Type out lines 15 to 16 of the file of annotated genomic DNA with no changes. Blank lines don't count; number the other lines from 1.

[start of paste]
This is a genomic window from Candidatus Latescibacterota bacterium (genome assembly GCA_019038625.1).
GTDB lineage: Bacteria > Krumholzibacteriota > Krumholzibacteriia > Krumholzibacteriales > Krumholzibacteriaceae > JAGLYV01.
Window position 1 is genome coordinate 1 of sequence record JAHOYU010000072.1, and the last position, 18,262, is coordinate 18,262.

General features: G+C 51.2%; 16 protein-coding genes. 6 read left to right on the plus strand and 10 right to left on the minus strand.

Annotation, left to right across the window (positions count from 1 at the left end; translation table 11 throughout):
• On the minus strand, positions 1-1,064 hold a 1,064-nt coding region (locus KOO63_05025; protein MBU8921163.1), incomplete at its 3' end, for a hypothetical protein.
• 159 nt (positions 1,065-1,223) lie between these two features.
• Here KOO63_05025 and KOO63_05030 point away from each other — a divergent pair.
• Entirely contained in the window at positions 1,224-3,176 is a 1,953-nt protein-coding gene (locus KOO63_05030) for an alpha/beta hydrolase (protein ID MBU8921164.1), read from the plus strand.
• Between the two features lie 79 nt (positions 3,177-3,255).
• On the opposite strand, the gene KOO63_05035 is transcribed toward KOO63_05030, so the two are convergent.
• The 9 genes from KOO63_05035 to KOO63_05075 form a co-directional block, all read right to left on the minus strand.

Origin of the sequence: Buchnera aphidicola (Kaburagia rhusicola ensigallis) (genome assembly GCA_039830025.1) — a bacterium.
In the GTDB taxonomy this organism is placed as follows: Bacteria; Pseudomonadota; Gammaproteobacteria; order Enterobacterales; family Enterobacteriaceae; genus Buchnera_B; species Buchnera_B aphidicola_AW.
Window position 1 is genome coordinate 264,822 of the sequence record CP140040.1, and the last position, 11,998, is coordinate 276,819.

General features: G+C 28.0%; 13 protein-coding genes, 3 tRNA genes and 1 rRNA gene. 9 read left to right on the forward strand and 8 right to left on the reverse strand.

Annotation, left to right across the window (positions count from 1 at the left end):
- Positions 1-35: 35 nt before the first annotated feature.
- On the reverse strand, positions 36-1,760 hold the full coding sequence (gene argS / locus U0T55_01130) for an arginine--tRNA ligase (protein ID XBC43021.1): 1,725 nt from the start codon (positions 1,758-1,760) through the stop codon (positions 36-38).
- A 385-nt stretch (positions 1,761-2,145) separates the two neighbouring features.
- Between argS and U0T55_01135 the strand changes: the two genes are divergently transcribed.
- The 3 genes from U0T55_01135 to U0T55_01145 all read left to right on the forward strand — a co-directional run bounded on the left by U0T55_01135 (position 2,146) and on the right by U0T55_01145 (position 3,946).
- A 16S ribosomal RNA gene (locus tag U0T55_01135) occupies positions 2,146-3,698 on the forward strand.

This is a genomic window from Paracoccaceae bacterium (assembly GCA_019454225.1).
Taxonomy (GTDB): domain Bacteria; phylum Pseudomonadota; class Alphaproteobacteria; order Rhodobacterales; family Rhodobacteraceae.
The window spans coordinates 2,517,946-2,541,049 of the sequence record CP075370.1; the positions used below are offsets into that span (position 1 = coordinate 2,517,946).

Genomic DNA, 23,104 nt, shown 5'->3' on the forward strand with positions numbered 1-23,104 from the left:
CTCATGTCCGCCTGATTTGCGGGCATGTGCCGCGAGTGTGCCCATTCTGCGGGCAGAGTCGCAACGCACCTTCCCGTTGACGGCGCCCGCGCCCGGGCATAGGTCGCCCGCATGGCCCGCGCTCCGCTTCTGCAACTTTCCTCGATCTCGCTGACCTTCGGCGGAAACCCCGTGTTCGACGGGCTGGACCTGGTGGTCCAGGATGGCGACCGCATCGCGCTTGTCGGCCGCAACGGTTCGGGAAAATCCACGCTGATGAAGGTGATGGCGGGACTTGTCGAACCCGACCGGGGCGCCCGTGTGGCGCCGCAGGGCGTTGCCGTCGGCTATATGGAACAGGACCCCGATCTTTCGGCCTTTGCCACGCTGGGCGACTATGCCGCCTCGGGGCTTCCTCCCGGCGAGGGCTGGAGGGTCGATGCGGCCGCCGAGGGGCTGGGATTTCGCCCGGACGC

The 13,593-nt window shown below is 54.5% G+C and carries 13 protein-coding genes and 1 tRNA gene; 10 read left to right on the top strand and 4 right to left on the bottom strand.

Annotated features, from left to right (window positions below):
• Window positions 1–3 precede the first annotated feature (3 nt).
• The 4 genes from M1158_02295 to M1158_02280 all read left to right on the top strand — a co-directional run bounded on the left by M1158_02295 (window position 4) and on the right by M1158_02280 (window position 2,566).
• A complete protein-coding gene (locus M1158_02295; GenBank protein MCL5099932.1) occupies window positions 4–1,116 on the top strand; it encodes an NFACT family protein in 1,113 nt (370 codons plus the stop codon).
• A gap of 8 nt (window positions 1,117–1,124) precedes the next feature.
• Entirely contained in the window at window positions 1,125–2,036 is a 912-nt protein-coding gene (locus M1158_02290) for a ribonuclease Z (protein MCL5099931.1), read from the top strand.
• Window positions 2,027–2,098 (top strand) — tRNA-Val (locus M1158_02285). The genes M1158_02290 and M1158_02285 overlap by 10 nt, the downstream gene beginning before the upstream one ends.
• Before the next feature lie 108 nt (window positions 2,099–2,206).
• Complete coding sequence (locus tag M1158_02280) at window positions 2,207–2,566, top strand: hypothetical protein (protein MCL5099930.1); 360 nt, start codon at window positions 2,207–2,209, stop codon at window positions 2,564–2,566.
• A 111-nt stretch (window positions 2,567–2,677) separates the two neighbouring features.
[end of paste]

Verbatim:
Window position 1 is genome coordinate 264,822 of the sequence record CP140040.1, and the last position, 11,998, is coordinate 276,819.

General features: G+C 28.0%; 13 protein-coding genes, 3 tRNA genes and 1 rRNA gene. 9 read left to right on the forward strand and 8 right to left on the reverse strand.